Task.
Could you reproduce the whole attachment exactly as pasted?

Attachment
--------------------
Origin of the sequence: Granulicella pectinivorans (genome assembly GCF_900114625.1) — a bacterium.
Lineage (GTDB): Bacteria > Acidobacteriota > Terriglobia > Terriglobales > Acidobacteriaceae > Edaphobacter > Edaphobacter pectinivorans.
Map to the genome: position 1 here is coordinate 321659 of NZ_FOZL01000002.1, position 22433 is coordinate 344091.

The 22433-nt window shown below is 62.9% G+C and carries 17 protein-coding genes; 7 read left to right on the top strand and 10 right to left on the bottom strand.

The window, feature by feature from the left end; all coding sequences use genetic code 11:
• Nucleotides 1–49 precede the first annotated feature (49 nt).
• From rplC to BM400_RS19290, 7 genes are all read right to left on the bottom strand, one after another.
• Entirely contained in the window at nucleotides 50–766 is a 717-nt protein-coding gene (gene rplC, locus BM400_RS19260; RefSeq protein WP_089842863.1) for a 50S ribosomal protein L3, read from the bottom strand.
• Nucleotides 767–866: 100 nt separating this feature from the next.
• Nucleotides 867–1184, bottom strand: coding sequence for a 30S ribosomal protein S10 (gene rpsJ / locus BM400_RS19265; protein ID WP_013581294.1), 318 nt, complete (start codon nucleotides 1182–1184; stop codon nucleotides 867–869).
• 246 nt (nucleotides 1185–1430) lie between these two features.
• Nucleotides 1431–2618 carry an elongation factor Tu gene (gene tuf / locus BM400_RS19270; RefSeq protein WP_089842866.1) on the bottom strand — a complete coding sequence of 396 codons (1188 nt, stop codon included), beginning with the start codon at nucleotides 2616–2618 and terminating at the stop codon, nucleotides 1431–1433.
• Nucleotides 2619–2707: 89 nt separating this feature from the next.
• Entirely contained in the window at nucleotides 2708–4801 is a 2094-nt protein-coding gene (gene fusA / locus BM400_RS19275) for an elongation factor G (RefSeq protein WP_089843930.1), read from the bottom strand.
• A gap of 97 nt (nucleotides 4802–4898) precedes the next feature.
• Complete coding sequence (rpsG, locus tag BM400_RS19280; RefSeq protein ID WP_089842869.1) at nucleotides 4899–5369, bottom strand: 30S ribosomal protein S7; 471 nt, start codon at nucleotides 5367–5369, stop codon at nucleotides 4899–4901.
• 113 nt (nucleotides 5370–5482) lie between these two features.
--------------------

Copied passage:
Origin of the sequence: Granulicella pectinivorans (genome assembly GCF_900114625.1) — a bacterium.
Lineage (GTDB): Bacteria > Acidobacteriota > Terriglobia > Terriglobales > Acidobacteriaceae > Edaphobacter > Edaphobacter pectinivorans.
Map to the genome: position 1 here is coordinate 321659 of NZ_FOZL01000002.1, position 22433 is coordinate 344091.

The 22433-nt window shown below is 62.9% G+C and carries 17 protein-coding genes; 7 read left to right on the top strand and 10 right to left on the bottom strand.

The window, feature by feature from the left end; all coding sequences use genetic code 11:
• Nucleotides 1–49 precede the first annotated feature (49 nt).
• From rplC to BM400_RS19290, 7 genes are all read right to left on the bottom strand, one after another.
• Entirely contained in the window at nucleotides 50–766 is a 717-nt protein-coding gene (gene rplC, locus BM400_RS19260; RefSeq protein WP_089842863.1) for a 50S ribosomal protein L3, read from the bottom strand.
• Nucleotides 767–866: 100 nt separating this feature from the next.
• Nucleotides 867–1184, bottom strand: coding sequence for a 30S ribosomal protein S10 (gene rpsJ / locus BM400_RS19265; protein ID WP_013581294.1), 318 nt, complete (start codon nucleotides 1182–1184; stop codon nucleotides 867–869).
• 246 nt (nucleotides 1185–1430) lie between these two features.
• Nucleotides 1431–2618 carry an elongation factor Tu gene (gene tuf / locus BM400_RS19270; RefSeq protein WP_089842866.1) on the bottom strand — a complete coding sequence of 396 codons (1188 nt, stop codon included), beginning with the start codon at nucleotides 2616–2618 and terminating at the stop codon, nucleotides 1431–1433.
• Nucleotides 2619–2707: 89 nt separating this feature from the next.
• Entirely contained in the window at nucleotides 2708–4801 is a 2094-nt protein-coding gene (gene fusA / locus BM400_RS19275) for an elongation factor G (RefSeq protein WP_089843930.1), read from the bottom strand.
• A gap of 97 nt (nucleotides 4802–4898) precedes the next feature.
• Complete coding sequence (rpsG, locus tag BM400_RS19280; RefSeq protein ID WP_089842869.1) at nucleotides 4899–5369, bottom strand: 30S ribosomal protein S7; 471 nt, start codon at nucleotides 5367–5369, stop codon at nucleotides 4899–4901.
• 113 nt (nucleotides 5370–5482) lie between these two features.